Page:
The article is largely a catalogue of violent attacks by young children on their teachers, though there is also a section on sexual misbehavior. The situation in Philadelphia’s black public schools as portrayed in the article is a nightmare that Dante would have had trouble conceiving. I don’t know what to say about it, except that it is the result of a black population (i.e. high impulsiveness and low intelligence), plus liberalism (i.e., white guilt and the destruction of authority), plus sexual liberation (i.e., no marriage, children raised without fathers and in conditions of total moral chaos).
As is usual with the mainstream media, the article never explicitly states that the young children whose violent behavior is being recounted are black, but the entire context, plus indirect hints such as the charge that the violence problem is the result of black pupils being treated differently from whites, makes it manifest that they are.
It’s a long article. Here are excerpts.
A sampling of incident reports filed by school police during the last five years, coupled with interviews, offers chilling accounts:
In October 2010 at Dobson Elementary, a K-8 in Manayunk, a classroom assistant was spat on, punched and kicked—all by a kindergartner. The aide suffered torn ligaments and tendons in a hand.
At Southwark Elementary, a K-8 school in South Philadelphia in October 2010, a 10-year-old boy “body slammed” into his teacher with such force that she suffered a concussion as she fell to the ground.
In June 2009, a Douglass Elementary student issued a startling warning to a second grader at the K-8 school in North Philadelphia whom she was choking: “I know where you live, and I will burn your house down.”
In April 2008, in a third-grade classroom at Taylor Elementary, a K-5 school in Hunting Park, one child held a knife against a classmate’s throat and threatened to cut off his head if he snitched.
At the K-8 Morris Elementary in North Philadelphia in February 2008, an angry 9-year-old punched his pregnant teacher in the stomach.
In December 2007, on the playground at Richmond Elementary, a K-5 school in Port Richmond, a 10-year-old girl’s classmate forced her head down to his groin.
During the 2009-10 school year, an Inquirer analysis shows, eight of the top 10 highest rates for morals crimes in the district were recorded in elementary schools.
[ … ]
[Benjamin Wright, assistant superintendent of alternative education, who oversees discipline in the 155,000-student district,] says the problem is due in part to poor responses by staff, who inflame rather than defuse bad behavior.
Take the case of a young student who refuses his teacher’s directive to take his seat. “Does that mean that child’s being disobedient? No, that means the child is bored.
“So you might want to say ‘OK, I’ll give you five minutes to move around and then I’m going to ask you to take your seat.’ “
If the child still won’t sit, let him stand but say, “You must keep working,” he suggested.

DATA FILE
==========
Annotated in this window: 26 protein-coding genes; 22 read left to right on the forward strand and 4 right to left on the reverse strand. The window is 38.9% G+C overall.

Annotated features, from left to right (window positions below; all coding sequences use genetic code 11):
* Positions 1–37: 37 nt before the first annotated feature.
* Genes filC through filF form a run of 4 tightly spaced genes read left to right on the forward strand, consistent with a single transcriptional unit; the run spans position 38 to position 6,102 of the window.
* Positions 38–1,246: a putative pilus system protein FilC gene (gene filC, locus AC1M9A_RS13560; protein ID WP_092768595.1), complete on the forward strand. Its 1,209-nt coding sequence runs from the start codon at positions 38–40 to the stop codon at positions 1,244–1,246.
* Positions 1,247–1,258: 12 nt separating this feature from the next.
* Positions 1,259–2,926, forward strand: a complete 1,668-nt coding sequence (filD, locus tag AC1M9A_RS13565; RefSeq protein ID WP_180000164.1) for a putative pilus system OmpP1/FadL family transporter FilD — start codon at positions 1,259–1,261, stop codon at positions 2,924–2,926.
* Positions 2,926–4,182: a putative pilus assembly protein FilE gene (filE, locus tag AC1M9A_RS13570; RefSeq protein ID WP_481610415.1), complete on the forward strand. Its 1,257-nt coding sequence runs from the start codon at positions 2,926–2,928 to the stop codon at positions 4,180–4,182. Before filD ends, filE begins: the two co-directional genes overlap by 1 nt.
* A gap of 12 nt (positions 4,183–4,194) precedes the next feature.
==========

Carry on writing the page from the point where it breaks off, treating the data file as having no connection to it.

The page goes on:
[ … ]
Sometimes, teachers are the victims.
Takia Conner was four months pregnant, and some students in her special-education class at Morris Elementary School were becoming jealous. They would say she wasn’t their friend anymore and point to her stomach.
“They were having a hard time with me having a child of my own,” she recalled.
A 9-year-old boy, who was in foster care and had a history of aggression, rushed at her one day in February 2008 when she denied him something he wanted.
He punched her square in the stomach—so hard that it knocked the wind out of her.
“He wasn’t sure he’d done anything wrong,” said Conner, who has since left the area and teaching.
[ … ]
Tracee Sigler, a classroom assistant, was attacked four times this school year—most recently by a 5-year-old kindergartner at Dobson Elementary who kicked and punched her. She tore ligaments and tendons in her hand and required surgery.
Sigler was only at Dobson for three days before the kindergartner lashed out.
Wright was skeptical.
“He probably only weighs 65 pounds. I can hold that kid off until some help comes,” Wright said.
At the beginning of the year, in three separate incidents at Alexander Wilson Elementary in West Philadelphia, Sigler was punched, cut and stabbed.
One student was responsible for all three injuries, she said. Her pleas to the administration to remove the boy, a sixth grader, went unheeded.
“I’m a single parent,” said Sigler, “and I can’t be in a position where I’m afraid to go to work because I might not come home.”
Sigler said school employees should receive training on how to defend themselves from attacks: “We need to know how to protect ourselves,” Sigler said.
She returned to Dobson for one day in February, only to find that her attacker was still at school. She quit and has moved out of state.
In October, at Southwark Elementary in South Philadelphia, a 10-year-old special education student was having a full-fledged tantrum. He flipped furniture over, threw a chair, ran into the hall, and began kicking lockers. Then he started attacking classmates.
When his 5-foot-1 female teacher intervened, he “intentionally body slammed” into her in an attempt to get at another student, according to a school police report. She was knocked into a brick wall and hit her head on a door knob as she fell, losing consciousness.
“I woke up on the floor,” said the young teacher, who asked not to be identified.
The teacher provided medical reports on her condition to The Inquirer, and teacher union officials corroborated her story.
Her principal, she said, told her to “get it together” and continue teaching that day, which shocked her.